One of the more significant design improvements of the UK’s Advanced Gas-cooled Reactors (AGR)—some built more than 30 years ago—was the inclusion of a reheater system to re-energise exhaust steam from the high pressure turbines in order to drive intermediate or lower pressure turbines further down the line.

However, the introduction of any new feature to a nuclear power generation system creates further levels of complexity and additional safety issues. These issues must be assessed and integrated into a planned monitoring and maintenance programme.

Each reheater has about 250 high-grade stainless steel pipes, and if one of these is damaged the whole reactor needs to be shut down. Failures are infrequent but could be critical to the safe operation of the station. These can be caused by design deficiencies, material defects, fabrication defects or service-related deterioration (such as thermal fatigue) or a combination of these factors. It is therefore essential that conditions with the potential to result in failure are identified, monitored and addressed.

When damaged pipes are identified, either through failure or as part of a planned outage inspection, operators have to repair them safely and reliably but also within the planned duration of the outage (for commercial reasons). Due to the reheater design, the pipes are hard to access.

“Most nuclear reactors have restricted physical access to pipe work so a remote automated weld head is far safer and more accurate than a manual system,” says Michael Allman, regional director of Arc Machines Inc (AMI), a specialist supplier of automated welding systems.

“Additionally, in nuclear applications, weld integrity and the ability to adapt to exotic materials are critical.”

Many nuclear site operators are turning to automated orbital welding systems for these reasons. EDF Energy has recently invested in a bespoke weld system from AMI to replace the original 25-year old automatic system, now obsolete.

System design

EDF Energy commissioned AMI to supply a custom-built Model 20 weld head with full remote deployment. The modified internal diameter weld head, with an M415 power supply, will be used to stop leaks from inlet/outlet tubes by plugging a damaged tube during a reactor shutdown, or by repairing an existing plug. Development of the system, from concept to design and application testing, took three years. It was delivered in early 2011.

Adaptations to the weld system include the facility to remotely drive a specially designed plug to the weld area and hold it in position during the application of a two-pass weld sequence with the addition of filler wire. A pneumatic collet holds a pin on the plug during its transportation along the header pipe.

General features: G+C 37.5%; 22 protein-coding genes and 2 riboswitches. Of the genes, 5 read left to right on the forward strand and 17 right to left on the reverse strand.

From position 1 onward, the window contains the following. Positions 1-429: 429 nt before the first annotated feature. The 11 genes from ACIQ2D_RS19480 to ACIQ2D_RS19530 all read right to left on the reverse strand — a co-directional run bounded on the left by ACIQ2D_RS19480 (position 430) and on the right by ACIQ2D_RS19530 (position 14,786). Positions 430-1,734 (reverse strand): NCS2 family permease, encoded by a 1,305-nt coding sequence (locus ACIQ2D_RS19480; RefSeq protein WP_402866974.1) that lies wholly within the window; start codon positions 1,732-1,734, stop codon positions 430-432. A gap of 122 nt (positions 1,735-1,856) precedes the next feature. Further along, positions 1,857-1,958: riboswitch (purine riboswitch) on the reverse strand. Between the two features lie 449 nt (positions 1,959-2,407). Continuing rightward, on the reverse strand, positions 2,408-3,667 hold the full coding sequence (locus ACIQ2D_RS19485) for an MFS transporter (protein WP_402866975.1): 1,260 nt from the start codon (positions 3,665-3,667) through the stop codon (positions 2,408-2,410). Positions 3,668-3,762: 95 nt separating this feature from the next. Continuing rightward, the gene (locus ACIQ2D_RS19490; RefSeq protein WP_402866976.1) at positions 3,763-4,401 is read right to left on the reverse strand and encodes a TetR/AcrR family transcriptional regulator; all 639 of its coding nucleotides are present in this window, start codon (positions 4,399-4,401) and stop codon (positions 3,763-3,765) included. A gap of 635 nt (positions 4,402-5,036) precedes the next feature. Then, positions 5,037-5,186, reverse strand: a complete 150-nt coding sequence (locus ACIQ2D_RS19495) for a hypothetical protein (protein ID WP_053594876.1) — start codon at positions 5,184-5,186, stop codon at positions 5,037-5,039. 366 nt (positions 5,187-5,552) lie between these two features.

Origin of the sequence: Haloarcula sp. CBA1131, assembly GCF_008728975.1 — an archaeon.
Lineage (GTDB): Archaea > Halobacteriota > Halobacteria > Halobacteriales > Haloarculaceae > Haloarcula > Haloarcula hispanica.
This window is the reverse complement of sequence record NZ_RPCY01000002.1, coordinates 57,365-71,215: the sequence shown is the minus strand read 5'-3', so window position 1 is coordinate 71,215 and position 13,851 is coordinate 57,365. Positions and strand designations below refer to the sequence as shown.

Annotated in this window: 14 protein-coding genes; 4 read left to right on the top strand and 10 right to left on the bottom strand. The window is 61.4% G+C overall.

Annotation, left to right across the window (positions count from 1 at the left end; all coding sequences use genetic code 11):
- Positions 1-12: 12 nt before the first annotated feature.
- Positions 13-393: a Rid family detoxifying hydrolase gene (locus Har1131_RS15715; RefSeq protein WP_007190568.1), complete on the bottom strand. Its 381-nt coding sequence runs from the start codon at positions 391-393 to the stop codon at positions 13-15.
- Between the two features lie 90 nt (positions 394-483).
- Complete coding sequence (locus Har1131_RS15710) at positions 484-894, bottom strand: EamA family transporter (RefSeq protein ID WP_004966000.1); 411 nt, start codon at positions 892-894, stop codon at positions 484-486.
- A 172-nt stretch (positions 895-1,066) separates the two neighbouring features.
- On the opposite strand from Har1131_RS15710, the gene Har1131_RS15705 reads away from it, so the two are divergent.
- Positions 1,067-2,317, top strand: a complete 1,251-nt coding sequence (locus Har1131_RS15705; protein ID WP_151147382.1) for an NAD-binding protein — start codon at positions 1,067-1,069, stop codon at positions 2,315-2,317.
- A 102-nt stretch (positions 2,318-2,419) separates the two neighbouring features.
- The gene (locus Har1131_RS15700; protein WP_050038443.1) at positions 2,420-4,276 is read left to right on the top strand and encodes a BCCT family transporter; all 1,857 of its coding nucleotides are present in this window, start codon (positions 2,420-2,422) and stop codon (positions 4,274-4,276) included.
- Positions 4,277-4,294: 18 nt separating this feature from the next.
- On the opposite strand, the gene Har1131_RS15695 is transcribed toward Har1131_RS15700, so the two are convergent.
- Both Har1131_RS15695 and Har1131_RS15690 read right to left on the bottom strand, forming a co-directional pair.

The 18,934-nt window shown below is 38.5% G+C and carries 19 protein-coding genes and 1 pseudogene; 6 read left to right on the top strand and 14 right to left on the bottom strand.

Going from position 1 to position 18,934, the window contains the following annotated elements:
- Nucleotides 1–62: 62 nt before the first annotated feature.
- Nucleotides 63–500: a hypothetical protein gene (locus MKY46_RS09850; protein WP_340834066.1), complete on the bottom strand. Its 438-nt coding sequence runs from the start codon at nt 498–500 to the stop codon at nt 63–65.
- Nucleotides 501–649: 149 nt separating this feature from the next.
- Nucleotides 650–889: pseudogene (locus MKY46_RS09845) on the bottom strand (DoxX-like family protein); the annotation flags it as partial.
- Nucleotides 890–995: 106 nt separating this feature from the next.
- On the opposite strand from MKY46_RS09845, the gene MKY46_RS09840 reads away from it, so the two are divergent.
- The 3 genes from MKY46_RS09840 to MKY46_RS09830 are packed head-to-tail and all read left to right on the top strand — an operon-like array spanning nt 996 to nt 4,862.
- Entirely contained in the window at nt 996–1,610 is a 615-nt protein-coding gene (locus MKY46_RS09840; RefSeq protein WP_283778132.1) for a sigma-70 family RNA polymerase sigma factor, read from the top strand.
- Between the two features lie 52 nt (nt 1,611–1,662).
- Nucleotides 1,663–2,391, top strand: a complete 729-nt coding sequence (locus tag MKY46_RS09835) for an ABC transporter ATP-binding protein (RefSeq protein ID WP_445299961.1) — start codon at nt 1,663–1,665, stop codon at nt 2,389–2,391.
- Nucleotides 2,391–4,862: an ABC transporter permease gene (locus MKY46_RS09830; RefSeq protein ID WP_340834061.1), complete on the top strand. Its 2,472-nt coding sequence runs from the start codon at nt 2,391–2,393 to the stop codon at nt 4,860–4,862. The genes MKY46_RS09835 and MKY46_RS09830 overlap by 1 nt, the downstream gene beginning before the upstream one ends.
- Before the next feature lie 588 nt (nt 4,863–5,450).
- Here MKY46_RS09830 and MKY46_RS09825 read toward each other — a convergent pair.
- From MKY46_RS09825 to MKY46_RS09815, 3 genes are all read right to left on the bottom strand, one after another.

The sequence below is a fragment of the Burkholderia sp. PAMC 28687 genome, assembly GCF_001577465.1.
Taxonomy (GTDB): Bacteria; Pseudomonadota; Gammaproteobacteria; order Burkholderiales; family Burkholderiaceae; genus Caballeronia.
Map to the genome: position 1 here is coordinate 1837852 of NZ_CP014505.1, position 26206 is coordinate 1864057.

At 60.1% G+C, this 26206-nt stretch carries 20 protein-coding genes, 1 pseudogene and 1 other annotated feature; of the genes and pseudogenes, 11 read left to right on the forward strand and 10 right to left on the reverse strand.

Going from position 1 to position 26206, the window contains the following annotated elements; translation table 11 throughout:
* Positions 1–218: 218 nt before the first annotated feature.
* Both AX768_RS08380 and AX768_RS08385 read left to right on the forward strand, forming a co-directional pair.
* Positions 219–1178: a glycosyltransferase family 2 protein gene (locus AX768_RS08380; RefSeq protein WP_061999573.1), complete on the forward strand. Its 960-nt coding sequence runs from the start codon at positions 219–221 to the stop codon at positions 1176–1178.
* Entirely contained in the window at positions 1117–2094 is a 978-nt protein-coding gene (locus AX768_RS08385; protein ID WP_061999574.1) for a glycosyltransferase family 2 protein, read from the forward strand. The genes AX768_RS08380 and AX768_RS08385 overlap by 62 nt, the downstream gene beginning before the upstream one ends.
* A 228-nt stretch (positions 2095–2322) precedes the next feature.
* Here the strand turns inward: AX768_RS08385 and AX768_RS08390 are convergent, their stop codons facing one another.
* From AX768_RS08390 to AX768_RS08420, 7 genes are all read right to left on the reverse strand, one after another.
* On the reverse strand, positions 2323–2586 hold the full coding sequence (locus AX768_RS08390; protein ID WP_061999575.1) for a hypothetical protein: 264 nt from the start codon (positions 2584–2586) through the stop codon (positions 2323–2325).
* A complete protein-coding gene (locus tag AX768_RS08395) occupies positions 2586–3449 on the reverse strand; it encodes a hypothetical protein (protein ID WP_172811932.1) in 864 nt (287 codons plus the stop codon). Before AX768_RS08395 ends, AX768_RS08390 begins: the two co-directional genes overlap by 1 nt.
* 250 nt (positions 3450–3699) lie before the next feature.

The weld head also includes a high precision vision system that can quickly locate the pipe, monitor weld progress and enable a post-weld visual check to determine weld acceptance. This system incorporates direct-view optics and three colour video cameras, with lenses specially formulated to filter out ultra-violet and infra-red light and give a clearer view of weld progress. Miniature video camera assemblies show both the leading and trailing sides of the weld puddle and are combined with remote-controlled dual-wire manipulators to allow welding in both directions.

The AMI weld head is integrated with a delivery vehicle developed in partnership with James Fisher Nuclear Services specifically for the project. The same vehicle is used for the abrasion cleaning of any oxidation from the header port prior to welding. It has also been designed to accommodate other technologies that may be required as non-destructive testing and examination (NDT and NDE) systems continue to evolve.

The delivery system and weld head need to work within different sizes of header pipe to allow for design variations between the sites operated by EDF Energy.

The delivery vehicle carries the weld head between 8 and 12 metres from the entry point, depending on the length and location of the pipe. To avoid any conflict, controls for the delivery vehicle and the weld head cannot operate synchronously. Once at the repair point, the delivery vehicle is clamped securely to the inside of the tube, locked out and remote operation switched to the weld head system. Small-scale precision controls then locate the weld head axially and radially around the header to effect a precise weld seal operation using AMI’s remote welding video vision system.

EDF Energy already used a modified weld system at the Heysham 1 and Hartlepool sites and was happy to specify further AMI equipment to the engineering contractor, Doosan Babcock. With an anticipated working life of up to 20 years, the M20 weld system will be deployed across the AGR sites at Hinkley Point B, Torness, Heysham and Hunterston B. It will replace a welding system in operation since the reactors were first commissioned over two decades ago. The weld system is expected to see out the rest of the stations’ operational lives.